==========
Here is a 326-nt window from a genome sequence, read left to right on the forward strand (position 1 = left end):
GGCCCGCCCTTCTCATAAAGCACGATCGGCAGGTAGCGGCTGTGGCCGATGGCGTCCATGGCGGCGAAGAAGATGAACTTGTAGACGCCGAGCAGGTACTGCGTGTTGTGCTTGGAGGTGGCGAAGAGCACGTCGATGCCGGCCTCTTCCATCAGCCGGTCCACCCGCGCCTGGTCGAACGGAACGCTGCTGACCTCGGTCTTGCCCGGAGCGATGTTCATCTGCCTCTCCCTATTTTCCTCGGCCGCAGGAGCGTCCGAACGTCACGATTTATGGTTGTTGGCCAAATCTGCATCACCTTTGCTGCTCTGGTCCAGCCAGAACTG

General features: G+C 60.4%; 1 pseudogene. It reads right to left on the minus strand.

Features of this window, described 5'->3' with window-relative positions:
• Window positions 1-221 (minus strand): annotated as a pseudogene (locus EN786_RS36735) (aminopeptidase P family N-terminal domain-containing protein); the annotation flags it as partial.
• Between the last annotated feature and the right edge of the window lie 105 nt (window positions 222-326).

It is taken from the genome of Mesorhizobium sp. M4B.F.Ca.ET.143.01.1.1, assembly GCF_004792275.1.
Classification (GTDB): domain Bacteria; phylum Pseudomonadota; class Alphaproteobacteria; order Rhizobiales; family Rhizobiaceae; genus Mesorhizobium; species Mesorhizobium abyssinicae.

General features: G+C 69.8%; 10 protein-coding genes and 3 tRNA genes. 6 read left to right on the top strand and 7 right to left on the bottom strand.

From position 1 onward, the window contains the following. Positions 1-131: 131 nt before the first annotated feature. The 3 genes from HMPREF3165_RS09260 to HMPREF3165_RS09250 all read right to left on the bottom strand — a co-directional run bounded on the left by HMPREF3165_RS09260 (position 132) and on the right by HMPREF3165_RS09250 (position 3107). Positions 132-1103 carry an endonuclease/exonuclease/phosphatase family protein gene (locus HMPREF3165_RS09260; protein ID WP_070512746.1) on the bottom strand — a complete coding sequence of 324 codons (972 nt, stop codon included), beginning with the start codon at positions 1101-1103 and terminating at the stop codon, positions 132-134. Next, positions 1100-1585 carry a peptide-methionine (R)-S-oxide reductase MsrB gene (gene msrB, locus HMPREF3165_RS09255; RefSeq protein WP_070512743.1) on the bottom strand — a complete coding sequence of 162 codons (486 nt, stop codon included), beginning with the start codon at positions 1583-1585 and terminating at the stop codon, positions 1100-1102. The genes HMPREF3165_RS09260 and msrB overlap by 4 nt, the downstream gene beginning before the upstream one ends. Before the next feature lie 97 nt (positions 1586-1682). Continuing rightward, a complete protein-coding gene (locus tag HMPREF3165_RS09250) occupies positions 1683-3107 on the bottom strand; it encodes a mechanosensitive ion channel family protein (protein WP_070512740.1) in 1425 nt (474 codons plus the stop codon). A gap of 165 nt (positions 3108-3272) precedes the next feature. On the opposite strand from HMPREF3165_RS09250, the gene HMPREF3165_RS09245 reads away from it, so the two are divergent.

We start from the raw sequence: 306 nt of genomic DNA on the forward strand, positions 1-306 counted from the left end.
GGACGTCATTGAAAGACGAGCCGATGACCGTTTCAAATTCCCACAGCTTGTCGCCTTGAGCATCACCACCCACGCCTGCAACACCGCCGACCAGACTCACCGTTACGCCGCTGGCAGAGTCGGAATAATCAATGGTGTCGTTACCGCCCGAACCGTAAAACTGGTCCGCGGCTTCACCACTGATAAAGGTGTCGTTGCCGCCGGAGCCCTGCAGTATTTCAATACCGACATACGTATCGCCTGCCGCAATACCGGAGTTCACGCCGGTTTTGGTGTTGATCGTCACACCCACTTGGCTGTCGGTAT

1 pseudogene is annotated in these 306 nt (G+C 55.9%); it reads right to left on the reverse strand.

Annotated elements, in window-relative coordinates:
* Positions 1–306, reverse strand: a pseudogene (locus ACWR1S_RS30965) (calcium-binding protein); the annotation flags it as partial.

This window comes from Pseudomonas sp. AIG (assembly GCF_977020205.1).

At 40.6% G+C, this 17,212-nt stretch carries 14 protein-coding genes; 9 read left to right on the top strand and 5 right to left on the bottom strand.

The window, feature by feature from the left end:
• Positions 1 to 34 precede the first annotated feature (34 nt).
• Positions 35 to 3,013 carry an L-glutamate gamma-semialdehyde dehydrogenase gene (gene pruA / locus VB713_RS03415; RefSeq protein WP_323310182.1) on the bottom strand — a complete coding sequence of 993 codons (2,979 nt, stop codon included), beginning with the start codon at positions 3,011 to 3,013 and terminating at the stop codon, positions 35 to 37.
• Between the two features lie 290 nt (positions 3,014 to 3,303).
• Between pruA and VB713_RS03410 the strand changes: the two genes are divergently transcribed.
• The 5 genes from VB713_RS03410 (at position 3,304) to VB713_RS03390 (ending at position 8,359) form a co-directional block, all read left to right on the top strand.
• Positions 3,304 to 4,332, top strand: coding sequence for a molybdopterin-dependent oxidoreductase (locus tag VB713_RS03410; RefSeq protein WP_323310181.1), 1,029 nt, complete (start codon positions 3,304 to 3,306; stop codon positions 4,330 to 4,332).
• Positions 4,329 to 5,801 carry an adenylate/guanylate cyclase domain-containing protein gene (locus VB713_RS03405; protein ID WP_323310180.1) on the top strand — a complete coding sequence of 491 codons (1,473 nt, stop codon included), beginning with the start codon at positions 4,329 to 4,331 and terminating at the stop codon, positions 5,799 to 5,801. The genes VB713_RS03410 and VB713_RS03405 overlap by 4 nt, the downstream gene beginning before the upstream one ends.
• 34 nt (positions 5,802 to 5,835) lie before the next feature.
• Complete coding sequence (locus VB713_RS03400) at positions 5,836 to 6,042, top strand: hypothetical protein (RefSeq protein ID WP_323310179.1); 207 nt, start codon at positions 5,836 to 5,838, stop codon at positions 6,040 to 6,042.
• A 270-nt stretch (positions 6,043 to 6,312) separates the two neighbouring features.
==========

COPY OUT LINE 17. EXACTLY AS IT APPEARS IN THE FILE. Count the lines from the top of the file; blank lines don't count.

At 40.6% G+C, this 17,212-nt stretch carries 14 protein-coding genes; 9 read left to right on the top strand and 5 right to left on the bottom strand.